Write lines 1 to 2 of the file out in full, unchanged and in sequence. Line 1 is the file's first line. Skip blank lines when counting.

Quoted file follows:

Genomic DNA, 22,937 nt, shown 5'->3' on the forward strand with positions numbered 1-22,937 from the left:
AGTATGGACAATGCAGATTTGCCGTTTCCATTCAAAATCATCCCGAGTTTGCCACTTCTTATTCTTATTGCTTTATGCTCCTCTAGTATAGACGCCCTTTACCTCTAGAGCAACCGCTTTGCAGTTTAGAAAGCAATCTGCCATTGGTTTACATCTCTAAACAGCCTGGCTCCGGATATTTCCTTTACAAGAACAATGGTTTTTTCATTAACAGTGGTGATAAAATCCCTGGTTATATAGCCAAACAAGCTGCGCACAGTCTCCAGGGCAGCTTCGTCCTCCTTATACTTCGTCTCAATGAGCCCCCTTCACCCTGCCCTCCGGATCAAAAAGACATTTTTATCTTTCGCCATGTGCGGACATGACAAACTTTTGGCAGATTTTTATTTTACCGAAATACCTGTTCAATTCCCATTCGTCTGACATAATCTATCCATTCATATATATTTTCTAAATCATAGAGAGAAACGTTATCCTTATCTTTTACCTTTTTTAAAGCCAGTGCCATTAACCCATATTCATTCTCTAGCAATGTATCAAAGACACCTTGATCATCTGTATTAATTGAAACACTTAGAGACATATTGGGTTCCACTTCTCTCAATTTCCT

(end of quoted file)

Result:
Genomic DNA, 22,937 nt, shown 5'->3' on the forward strand with positions numbered 1-22,937 from the left:
AGTATGGACAATGCAGATTTGCCGTTTCCATTCAAAATCATCCCGAGTTTGCCACTTCTTATTCTTATTGCTTTATGCTCCTCTAGTATAGACGCCCTTTACCTCTAGAGCAACCGCTTTGCAGTTTAGAAAGCAATCTGCCATTGGTTTACATCTCTAAACAGCCTGGCTCCGGATATTTCCTTTACAAGAACAATGGTTTTTTCATTAACAGTGGTGATAAAATCCCTGGTTATATAGCCAAACAAGCTGCGCACAGTCTCCAGGGCAGCTTCGTCCTCCTTATACTTCGTCTCAATGAGCCCCCTTCACCCTGCCCTCCGGATCAAAAAGACATTTTTATCTTTCGCCATGTGCGGACATGACAAACTTTTGGCAGATTTTTATTTTACCGAAATACCTGTTCAATTCCCATTCGTCTGACATAATCTATCCATTCATATATATTTTCTAAATCATAGAGAGAAACGTTATCCTTATCTTTTACCTTTTTTAAAGCCAGTGCCATTAACCCATATTCATTCTCTAGCAATGTATCAAAGACACCTTGATCATCTGTATTAATTGAAACACTTAGAGACATATTGGGTTCCACTTCTCTCAATTTCCT